How successfully, then, has the ANC "groped towards social democracy?" In its own account, the ANC "leans towards the poor", "recognises the leading role of the working class in … social transformation", is "a disciplined force of the left" and "approximates, in many respects, the best elements of a developmental state and social democracy". This combines the movement's habitual and increasingly hollow left rhetoric with a rather wistful optimism: "approximates, in many respects".
In which respects, one has to wonder, does the ANC project not "approximate" a developmental state or social democracy? No amount of huffing and puffing about the disparity between a "first" and "second" economy should disguise the fact that it is precisely the workings of the capitalist economy, as currently structured, which help create poverty and joblessness for half the population.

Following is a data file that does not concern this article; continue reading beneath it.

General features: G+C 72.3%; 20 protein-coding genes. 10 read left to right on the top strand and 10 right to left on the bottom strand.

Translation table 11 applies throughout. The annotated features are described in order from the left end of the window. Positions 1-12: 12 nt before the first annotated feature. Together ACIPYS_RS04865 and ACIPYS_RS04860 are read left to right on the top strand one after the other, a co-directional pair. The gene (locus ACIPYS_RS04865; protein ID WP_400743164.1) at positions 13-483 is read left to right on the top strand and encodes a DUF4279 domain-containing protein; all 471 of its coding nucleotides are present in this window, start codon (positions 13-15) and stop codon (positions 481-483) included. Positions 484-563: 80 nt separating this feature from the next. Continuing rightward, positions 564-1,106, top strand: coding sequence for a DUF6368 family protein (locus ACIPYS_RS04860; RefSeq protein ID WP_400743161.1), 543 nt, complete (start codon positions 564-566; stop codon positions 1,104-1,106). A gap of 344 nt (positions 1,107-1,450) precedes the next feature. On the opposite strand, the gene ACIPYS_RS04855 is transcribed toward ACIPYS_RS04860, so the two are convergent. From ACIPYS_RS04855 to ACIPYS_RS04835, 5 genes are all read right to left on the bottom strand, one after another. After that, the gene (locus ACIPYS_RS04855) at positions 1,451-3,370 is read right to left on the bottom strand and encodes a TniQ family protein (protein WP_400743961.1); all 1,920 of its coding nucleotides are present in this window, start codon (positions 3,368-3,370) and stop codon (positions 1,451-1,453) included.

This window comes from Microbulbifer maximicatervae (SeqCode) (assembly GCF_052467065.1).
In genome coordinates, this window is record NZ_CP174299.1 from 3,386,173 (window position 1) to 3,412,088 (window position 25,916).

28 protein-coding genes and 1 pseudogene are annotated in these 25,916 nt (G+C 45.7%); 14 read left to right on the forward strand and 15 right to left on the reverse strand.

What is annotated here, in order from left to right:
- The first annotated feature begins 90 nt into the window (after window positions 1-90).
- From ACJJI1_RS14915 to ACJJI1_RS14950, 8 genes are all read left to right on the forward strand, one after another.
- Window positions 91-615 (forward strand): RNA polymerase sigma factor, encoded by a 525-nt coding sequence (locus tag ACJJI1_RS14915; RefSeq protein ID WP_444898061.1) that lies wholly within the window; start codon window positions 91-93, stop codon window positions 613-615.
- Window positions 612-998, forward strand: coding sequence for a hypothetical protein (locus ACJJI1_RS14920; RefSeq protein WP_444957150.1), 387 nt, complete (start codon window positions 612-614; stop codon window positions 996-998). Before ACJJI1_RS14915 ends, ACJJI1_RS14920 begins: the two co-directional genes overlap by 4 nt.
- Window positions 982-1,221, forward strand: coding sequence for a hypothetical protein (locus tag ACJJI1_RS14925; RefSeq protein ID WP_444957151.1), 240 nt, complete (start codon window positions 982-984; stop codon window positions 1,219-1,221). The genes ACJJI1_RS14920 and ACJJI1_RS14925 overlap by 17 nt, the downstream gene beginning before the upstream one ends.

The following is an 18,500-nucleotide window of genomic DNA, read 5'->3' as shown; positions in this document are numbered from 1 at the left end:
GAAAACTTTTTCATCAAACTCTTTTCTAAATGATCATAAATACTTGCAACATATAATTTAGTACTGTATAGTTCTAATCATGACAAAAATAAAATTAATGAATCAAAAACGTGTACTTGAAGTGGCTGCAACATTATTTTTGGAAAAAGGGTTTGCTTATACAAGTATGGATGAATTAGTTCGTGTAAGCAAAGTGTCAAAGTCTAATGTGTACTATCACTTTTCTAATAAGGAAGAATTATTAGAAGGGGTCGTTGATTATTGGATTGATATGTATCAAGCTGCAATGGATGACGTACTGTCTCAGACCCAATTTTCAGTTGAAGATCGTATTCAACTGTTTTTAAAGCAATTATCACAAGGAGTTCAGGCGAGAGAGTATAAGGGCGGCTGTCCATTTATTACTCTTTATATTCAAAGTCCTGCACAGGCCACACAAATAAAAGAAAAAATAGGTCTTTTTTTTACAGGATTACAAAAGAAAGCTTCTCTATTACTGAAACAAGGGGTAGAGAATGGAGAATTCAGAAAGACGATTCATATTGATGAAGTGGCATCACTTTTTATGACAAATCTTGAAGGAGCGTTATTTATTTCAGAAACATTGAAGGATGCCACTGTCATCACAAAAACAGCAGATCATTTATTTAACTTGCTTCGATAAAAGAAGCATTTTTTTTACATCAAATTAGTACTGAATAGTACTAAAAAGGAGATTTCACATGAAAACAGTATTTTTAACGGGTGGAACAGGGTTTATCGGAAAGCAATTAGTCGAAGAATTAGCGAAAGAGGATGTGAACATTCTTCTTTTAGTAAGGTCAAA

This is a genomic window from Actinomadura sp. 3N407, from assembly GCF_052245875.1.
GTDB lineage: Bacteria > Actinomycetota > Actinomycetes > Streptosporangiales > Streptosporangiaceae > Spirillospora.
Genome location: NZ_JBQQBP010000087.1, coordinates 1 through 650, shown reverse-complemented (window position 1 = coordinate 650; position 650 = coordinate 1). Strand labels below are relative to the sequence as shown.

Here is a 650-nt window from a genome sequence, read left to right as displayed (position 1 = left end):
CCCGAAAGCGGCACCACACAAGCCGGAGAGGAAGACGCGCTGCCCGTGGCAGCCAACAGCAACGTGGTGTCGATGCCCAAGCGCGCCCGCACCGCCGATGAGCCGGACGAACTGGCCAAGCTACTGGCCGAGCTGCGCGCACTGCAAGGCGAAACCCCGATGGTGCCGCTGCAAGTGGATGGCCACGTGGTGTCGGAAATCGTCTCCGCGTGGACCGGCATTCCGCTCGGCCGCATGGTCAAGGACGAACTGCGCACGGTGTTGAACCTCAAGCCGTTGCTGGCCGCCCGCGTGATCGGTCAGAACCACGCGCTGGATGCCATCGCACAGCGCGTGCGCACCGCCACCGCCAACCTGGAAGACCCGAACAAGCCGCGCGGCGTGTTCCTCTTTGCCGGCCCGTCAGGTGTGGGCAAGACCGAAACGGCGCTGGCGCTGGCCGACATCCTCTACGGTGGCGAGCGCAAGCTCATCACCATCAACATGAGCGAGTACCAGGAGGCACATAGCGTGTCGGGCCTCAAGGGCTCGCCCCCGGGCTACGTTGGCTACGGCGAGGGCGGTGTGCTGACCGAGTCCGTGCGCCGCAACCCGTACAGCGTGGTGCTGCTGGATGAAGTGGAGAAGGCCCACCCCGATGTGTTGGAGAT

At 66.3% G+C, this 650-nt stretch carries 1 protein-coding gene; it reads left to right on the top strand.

Nor can any degree of leaning towards the poor (let alone recognising working-class leadership) disguise the fact that there is by now a sizeable component of the ANC political and business elite that would resist any efforts to alter the status quo meaningfully. Many senior ANC officials have significant business interests; and South African business leaders have a shared set of views about taxes, regulation and the labour market, "whatever their pigmentation".
This is an edited extract from Short-changed? South Africa since Apartheid, by Colin Bundy, a Jacana pocket guide